Makeover Monday | Week 10 | 2019: World Development Indicators – Health and Equality

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For week 10 we are collaborating with the team at Operation Fistula to support their mission and to bring more visibility and awareness to the issue of obstetric fistula (‘the worst thing you’ve never heard of’).

The dataset is large in terms of timeframes (1960-2016) and countries included, but many indicators are not consistently reported across years and countries so some analyses will be difficult.

Let’s look at the original first:

What works well:

  • The title is clear and succinct
  • The geographical spread is clearly defined (Sub-Sarahan) and this definition is reflected in the countries shown on the map
  • The metric is explained clearly in the subtitle
  • The color legend is easy to understand

What could be improved:

  • Adding more contextual information and some insights and/or conclusions in the available space would bring out the impact of this data, i.e. I’d like to know what this means and how things have changed over time
  • How does the adolescent fertility rate relate to other indicators? Looking at one metric in isolation for a single year doesn’t tell as much of a story as a view over time or correlating this indicator to others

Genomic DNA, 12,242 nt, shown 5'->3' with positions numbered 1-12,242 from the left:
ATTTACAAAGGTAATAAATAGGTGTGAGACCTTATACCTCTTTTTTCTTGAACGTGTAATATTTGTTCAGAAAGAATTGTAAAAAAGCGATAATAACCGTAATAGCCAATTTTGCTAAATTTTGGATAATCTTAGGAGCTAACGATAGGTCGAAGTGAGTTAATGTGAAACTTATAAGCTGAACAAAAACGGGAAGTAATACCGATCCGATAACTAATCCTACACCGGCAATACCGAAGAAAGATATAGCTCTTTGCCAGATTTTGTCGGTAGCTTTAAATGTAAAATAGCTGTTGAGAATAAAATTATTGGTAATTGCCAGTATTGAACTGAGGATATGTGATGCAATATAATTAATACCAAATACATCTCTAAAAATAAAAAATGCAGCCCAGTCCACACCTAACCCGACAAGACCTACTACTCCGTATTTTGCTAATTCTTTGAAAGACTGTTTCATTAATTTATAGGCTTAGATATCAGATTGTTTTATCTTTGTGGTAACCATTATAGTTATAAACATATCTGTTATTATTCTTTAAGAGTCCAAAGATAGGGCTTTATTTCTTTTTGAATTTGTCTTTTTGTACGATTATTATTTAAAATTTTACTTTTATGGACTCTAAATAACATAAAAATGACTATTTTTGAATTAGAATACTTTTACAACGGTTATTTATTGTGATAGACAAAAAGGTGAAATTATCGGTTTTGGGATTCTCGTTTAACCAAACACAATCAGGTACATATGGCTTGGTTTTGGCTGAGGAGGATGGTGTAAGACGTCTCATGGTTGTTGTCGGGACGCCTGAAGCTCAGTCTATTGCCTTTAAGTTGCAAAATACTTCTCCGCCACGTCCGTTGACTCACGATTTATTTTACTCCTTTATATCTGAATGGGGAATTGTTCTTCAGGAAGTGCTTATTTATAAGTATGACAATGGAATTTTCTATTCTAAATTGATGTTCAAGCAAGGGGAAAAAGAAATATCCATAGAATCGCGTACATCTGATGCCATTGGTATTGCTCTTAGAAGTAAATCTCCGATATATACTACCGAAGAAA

• The color choice might be perceived as positive, because blue in different shades is often used for positive rather than negative results

What I focused on:

  • After reading the data dictionary and exploring different metrics in Tableau, I settled on a view of life expectancy for women vs men over the years
  • Life expectancy figures are available for most countries across most years
  • I looked at ALL countries and used animations to see how things changed and noticed that some countries moved forward in the 60s and 70s, then experienced a backward trend or stagnation before making progress again towards higher life expectancy for women and men
  • I focused on Fistula countries as marked in the dataset and filtered down to only those which followed the ‘stagnation and/or backwards trend’ patterns.
  • Most of the countries with that pattern happen to also be ‘Fistula countries’, showing that where wars, famine and health crises had a strong negative impact on life expectancy between 1960-2016, there is also a higher prevalence of obstetric fistula
  • Here is my animated viz as a gif

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